Running a non-profit is like running a for profit business in some ways, but not in every way. Non-profits must stay constantly engaged with their donors, sponsors and potential donors in order to ensure they receive enough money to keep their organization afloat.
There is a lot of pressure in the nonprofit realm, but there is also a lot of passion. Your dedication to your cause should come through in every communication, and that’s where email marketing can make all the difference.
While standard for profit businesses use their email only for marketing, and sometimes spamming, email can be used wisely on the part of nonprofits to keep donors engaged and interested.
The Importance of Constant Communication
Keeping your past donors up to date and cultivating a relationship is key to a nonprofit’s success. Email provides a cheap and easy way to keep people informed. One of the biggest mistakes your nonprofit can make is to email only when you’re asking for money.
You should stay in touch as much as possible, without deluging people’s email accounts with unwanted mail. An email about once a week during work hours on weekdays or anytime during weekends is the best time to send emails.
How to Make the Most out of Your Email
Your email marketing campaign can be a great tool to spread the word, drive donations and keep donors in the loop.
For existing donors, monthly newsletters, notification of press coverage, upcoming events and updates on daily activities are a great way to update without asking for money. When the time comes again to donate, they’ll be up-to-date with your organization and won’t feel like you only contact them when you want money.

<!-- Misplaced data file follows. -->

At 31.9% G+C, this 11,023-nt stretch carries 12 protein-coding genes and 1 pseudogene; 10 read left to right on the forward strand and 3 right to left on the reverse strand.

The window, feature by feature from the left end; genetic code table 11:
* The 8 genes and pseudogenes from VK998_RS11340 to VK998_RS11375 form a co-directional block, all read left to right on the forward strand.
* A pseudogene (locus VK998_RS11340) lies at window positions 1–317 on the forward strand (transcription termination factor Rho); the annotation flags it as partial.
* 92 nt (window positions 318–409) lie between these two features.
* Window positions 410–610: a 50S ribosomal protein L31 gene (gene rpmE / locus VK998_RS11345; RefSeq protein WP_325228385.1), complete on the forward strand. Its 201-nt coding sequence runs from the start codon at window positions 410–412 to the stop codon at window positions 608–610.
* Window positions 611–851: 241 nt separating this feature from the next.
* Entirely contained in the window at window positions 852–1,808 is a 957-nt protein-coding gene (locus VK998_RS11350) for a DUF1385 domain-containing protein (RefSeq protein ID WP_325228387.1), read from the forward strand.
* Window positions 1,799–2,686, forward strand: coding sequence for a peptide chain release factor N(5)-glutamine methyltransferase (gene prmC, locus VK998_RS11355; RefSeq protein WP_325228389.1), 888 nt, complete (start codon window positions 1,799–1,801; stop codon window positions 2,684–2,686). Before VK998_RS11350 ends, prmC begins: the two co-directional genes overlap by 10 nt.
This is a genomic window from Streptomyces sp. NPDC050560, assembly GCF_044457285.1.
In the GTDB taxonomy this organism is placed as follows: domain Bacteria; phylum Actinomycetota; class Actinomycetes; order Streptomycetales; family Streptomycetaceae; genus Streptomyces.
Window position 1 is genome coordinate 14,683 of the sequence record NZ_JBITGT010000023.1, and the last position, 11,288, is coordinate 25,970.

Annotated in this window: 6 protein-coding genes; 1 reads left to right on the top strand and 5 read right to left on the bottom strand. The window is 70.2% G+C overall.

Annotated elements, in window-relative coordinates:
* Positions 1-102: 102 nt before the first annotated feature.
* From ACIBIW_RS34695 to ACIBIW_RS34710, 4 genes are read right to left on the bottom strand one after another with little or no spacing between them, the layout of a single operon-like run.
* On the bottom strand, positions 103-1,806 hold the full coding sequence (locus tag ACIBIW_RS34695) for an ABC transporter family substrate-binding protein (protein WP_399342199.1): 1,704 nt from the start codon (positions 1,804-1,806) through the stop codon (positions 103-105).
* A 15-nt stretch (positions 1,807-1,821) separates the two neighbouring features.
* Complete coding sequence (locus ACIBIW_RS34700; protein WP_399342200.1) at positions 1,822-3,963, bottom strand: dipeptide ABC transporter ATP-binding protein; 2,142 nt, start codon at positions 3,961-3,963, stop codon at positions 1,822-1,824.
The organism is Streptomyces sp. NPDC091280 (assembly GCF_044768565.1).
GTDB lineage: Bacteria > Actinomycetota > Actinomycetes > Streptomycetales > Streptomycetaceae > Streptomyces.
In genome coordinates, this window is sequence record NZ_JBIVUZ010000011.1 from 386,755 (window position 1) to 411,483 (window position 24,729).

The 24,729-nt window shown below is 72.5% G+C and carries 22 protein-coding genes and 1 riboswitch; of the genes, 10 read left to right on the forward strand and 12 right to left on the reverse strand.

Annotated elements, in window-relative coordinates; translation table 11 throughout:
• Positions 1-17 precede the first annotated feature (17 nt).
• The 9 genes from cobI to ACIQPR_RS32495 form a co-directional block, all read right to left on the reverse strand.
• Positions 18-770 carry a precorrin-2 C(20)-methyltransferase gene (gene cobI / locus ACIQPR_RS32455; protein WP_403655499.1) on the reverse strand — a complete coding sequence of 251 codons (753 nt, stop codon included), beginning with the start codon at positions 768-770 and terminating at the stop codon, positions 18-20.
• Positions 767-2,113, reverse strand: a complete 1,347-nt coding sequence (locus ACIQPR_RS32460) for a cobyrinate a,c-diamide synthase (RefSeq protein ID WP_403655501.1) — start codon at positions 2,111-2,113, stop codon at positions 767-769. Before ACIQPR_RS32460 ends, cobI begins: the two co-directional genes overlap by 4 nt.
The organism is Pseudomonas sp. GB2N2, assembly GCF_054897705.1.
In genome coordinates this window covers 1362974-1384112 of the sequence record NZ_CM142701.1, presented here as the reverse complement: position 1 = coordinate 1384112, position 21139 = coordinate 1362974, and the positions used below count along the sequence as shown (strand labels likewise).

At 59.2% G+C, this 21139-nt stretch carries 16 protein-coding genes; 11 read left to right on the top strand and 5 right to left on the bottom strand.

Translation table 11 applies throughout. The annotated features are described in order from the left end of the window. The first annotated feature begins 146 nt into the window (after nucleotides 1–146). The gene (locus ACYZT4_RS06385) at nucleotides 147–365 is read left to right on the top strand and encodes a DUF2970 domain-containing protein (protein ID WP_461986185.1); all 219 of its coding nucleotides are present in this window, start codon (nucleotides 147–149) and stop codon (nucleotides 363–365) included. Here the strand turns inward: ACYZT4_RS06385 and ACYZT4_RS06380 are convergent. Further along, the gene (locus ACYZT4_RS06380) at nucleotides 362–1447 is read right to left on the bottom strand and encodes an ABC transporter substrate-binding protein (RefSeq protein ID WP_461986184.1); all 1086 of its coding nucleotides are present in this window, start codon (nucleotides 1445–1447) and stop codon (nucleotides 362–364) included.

If you’re using email marketing to reach new, potential donors, you’ll need to make sure you don’t overstep your bounds. Don’t take advantage of your contact list, and be tasteful with the amount of emails you send out. If you’re using direct mail, you should be even more careful, but you should also know that people respond better to an actual letter in an envelope, especially if it’s handwritten.
You can use email marketing among your volunteers to circulate information about events, fundraising efforts and special programs or to share results.
However you plan to use email, you should make sure to respect people’s time and space. Don’t bombard recipients with emails, but don’t be too sparse, either. Keep your existing donors informed without annoying them with constant emails.
Your nonprofit can use email to achieve amazing results, as long as you know how to use it to your benefit.